Social media users today rallied around the cause of two Saudi sisters stranded in Hong Kong following a gripping CNN exclusive that revealed how Saudi officials had moved to block their attempt to escape a life of repression and abuse.
What’s more, the sisters themselves appeared to make their first foray into Twitter this afternoon, a move that echoed the social media campaign mounted by Rahaf Mohammed al-Qunun, the 18-year-old Saudi woman who was finally granted asylum in Canada last month after finding herself stranded in Bangkok following a similar escape attempt.
CNN’s story chronicled the two sisters’ — identified by the pseudonyms Reem and Rawan — decision to flee what they described as abuse at the hands of their family, and the prospect of a life in which their goals and desires would forever be subjugated to those of the men around them.
Reem and Rawan, 20 and 18, respectively, told CNN that their family had subjected them to the strict Islamic expectations surrounding what it meant to be a “good girl,” and the their brothers were encouraged to beat them because it would make them “better men.”
While the abuse wasn’t constant, they said, it only reinforced the notion that life for women in Saudi Arabia was tantamount to “slavery.” Both ultimately renounced Islam, an offense punishable by death.
The sisters finally acted on their desire to flee during a family vacation to Sri Lanka, booking a flight to Melbourne by way of Hong Kong.
What was meant to be a two-hour layover, however, has since stretched into a five-month ordeal. Upon disembarking at Hong Kong International, the sisters were held up by two airport employees, and learned that their onward flight had been canceled at the “explicit request” of the Saudi consulate.
Saudi consular officials soon arrived, taking their passports and trying to coerce them into returning to the Kingdom, even calling Australian immigration officials to have their visas canceled.
Representatives of the Australian and Saudi consulates in Hong Kong could not be reached for comment by Coconuts Hong Kong today.
The sisters decided to take their chances in Hong Kong, where they remain. Their lawyer, Michael Vidler, alleges that “they were the subject of an attempted kidnapping in an international airport in a restricted area.”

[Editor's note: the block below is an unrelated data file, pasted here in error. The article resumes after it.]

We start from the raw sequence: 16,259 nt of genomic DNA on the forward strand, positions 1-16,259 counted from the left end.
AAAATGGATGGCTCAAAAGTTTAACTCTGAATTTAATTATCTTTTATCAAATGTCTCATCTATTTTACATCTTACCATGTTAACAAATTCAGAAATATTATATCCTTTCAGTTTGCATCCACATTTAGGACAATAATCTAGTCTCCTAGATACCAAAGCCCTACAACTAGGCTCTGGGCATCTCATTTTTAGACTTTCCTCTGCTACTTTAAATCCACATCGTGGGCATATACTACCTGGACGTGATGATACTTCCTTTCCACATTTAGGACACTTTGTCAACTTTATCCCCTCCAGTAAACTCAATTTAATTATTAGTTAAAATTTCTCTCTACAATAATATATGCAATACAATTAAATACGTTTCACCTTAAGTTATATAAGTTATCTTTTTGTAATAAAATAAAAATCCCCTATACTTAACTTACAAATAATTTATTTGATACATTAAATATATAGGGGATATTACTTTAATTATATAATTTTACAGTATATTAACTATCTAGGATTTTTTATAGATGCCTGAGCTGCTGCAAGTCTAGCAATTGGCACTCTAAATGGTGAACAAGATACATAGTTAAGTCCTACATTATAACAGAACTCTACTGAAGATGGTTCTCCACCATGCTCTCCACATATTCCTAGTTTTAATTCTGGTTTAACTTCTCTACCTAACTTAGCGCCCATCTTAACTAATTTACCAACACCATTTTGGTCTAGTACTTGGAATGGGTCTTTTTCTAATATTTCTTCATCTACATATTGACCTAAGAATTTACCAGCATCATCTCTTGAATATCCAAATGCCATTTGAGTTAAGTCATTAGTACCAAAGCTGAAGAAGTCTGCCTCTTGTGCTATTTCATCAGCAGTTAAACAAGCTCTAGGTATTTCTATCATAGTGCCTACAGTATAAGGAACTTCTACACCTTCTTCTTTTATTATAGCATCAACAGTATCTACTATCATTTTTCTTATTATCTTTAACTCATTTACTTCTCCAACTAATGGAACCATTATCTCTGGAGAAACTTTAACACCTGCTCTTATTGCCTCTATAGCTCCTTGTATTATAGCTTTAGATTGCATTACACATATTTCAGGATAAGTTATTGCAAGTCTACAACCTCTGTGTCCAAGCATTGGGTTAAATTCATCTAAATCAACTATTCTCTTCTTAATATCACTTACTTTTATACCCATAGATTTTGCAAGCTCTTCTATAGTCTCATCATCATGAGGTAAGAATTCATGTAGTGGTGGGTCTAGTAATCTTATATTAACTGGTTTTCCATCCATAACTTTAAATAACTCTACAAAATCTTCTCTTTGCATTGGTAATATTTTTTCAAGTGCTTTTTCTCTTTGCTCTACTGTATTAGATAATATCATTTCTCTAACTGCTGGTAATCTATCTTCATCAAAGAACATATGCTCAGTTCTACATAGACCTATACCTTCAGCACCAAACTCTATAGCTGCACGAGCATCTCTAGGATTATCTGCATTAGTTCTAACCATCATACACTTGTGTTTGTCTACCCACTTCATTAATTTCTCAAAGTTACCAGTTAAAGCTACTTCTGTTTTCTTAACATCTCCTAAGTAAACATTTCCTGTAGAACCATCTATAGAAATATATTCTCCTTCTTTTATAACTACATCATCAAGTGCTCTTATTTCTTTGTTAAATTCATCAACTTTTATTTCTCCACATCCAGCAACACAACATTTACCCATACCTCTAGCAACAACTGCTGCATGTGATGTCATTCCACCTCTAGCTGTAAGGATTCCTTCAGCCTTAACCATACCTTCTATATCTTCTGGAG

Hong Kong police confirmed to CNN that they were investigating the allegations. Reached for comment by Coconuts HK today, police would only confirm that the “Request for Police Investigation” was being pursued by the New Territories South crime division, and declined to comment further.
Twitter users, meanwhile, were quick to praise the sisters’ bravery following the story’s release today, while others called on the international community to come to their aid.
“Surely there must be some country who has both a desire to fight for basic human rights and a desire to thumb their nose at Saudi Arabia, who could help these poor women stranded in Hong Kong for the last 5 months,” one user said.
Another took SriLankan Airlines to task for its ground staffer’s alleged role in blocking the pair, asking, “Has he been fired?”
Yet another, in an apparent reference to the asylum case of Rahaf Mohammed al-Qunun, wondered aloud “could Canada step up yet again?”
Indeed, the parallels between al-Qunun’s case and that of Reem and Rawan are unmistakable. Al-Qunun, 18, also renounced Islam, and attempted to flee repression and abuse at the hands of her family by booking a flight to Bangkok while on vacation in Kuwait.
Once there, she holed up in an airport hotel to avoid deportation, and took to social media saying she feared returning to Saudi Arabia. She quickly became a cause célèbre in the West, with Canada ultimately offering her asylum last month.
In yet another parallel, Reem and Rawan appeared to take their first tentative steps into social media today, with an account called @HKsisters6 tweeting this afternoon, in English and Arabic, that it belonged to the pair.
“We are the two Saudi sisters in Hong Kong,” one of the tweets reads. “When we arrived here, officials of the Saudi Consulate attempted to kidnap us at the airport.”
“Our passports have been invalidated by the Saudi Gvt, which has prevented us from leaving and we think is an attempt to force us to go into the Saudi Consulate. We do not want to face the same fate as Mr Jamal Khashoggi,” reads another, referring to the slain dissident and journalist who was murdered inside a Saudi consulate in Turkey.
The veracity of the account could not be independently verified by Coconuts HK as of press time.
Meanwhile, a local rights NGO, Justice Centre Hong Kong, released a statement today saying it began helping Reem and Rawan shortly after their arrival.
“Our team have been helping them stay safe and supporting them to begin their recovery from their experience in Saudi Arabia where they were subjected to gender-based violence,” the statement reads.
Editor: A previous version of this story contained a quote from a Justice Centre HK statement that has since been removed at the request of the organization over concerns for the safety of the two sisters.